Electric vehicles can take hours to recharge, making cross-country road trips a challenge. But researchers at the Fraunhofer Institute for Chemical Technology in Germany say they’ve got a potential solution: flow batteries.
This type of battery uses two electrolytes rather than the solid electrodes used in lithium ion batteries. Recharging them is as fast as pumping out depleted electrolytes and replacing them with fresh ones–it wouldn’t take longer than refilling a gas tank. One of the problems with flow batteries, though, has been that they only store about a quarter of the energy as lithium ion batteries–you’d have to recharge a lot, making them impractical. The Fraunhofer researchers say they’ve improved the energy storage to match lithium ion batteries–still not as good as with gasoline, but a great improvement. Some lithium ion EVs get over 200 miles on a charge.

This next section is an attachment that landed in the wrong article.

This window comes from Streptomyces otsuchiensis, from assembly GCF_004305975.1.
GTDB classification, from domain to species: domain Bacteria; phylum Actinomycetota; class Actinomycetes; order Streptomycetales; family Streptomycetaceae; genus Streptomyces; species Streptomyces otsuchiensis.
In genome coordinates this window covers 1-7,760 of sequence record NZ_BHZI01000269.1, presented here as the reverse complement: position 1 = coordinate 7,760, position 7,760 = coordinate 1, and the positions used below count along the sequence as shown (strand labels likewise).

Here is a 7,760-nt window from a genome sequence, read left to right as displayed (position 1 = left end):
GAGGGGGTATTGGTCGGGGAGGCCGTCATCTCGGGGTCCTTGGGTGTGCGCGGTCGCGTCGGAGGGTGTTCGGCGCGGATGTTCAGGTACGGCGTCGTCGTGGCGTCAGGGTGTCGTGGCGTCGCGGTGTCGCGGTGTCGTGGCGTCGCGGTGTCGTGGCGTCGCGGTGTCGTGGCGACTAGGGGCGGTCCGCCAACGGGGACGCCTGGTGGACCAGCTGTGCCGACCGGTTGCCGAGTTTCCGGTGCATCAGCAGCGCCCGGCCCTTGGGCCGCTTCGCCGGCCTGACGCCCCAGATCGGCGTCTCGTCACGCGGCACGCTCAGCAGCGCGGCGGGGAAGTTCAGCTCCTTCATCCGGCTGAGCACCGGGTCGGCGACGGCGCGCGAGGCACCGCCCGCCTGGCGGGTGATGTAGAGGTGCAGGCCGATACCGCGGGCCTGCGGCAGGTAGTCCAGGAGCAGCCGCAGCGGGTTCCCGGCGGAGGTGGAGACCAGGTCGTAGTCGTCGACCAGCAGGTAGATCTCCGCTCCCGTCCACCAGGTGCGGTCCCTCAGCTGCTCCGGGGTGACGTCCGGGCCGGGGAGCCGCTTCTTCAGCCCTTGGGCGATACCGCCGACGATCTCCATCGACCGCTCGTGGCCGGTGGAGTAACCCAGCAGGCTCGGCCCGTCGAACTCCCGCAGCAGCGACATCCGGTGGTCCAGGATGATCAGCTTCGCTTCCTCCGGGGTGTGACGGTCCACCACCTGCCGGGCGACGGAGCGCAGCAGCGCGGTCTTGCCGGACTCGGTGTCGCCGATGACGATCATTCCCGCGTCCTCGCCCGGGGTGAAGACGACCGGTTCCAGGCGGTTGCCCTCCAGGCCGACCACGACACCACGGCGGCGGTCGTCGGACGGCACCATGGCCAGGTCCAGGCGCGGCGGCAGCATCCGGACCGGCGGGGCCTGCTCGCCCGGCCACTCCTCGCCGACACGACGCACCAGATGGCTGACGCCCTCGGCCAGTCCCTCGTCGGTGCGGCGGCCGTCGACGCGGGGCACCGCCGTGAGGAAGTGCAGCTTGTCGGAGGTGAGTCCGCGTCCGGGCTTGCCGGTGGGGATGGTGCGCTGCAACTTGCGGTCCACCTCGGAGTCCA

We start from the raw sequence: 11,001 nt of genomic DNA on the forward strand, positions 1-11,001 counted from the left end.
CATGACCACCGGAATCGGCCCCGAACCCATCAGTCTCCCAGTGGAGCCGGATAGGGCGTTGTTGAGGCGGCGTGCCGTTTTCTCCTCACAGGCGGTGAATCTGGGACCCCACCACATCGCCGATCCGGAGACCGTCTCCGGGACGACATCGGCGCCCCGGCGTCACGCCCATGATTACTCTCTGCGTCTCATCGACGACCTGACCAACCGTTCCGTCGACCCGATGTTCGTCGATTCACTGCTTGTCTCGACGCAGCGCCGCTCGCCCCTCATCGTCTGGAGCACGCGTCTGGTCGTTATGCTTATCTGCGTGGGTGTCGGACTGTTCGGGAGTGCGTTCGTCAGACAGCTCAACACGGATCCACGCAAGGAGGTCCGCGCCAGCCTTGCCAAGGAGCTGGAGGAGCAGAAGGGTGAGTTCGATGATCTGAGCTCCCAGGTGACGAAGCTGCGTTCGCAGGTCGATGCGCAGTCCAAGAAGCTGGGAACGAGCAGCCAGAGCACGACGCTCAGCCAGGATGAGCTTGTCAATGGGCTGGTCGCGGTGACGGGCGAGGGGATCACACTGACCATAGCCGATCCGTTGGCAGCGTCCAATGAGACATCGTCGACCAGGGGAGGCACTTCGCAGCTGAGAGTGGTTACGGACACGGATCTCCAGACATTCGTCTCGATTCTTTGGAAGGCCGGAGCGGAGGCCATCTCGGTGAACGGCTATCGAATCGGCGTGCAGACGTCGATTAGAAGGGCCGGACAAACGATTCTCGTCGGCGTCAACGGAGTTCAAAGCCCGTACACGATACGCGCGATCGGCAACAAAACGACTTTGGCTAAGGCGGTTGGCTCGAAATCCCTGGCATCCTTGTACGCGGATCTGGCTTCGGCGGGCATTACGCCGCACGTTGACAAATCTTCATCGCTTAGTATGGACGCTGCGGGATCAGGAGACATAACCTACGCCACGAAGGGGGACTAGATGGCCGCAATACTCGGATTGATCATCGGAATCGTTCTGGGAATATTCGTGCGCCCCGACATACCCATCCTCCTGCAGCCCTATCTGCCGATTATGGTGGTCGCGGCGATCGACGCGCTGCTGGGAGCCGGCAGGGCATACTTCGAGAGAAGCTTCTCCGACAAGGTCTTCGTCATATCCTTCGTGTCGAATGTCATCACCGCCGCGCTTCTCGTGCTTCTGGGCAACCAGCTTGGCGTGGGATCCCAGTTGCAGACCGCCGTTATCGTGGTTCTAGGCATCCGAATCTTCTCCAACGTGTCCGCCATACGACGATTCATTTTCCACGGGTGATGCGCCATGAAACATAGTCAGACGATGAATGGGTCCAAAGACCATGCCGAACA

But here’s the catch: one of the reasons hydrogen fuel cell vehicles have come under fire recently is that you need to install a large infrastructure for distributing and dispensing hydrogen. A flow battery system would have a similar problem. You’d need to install special refueling stations where the spend electrolytes can be recharged and dispensed.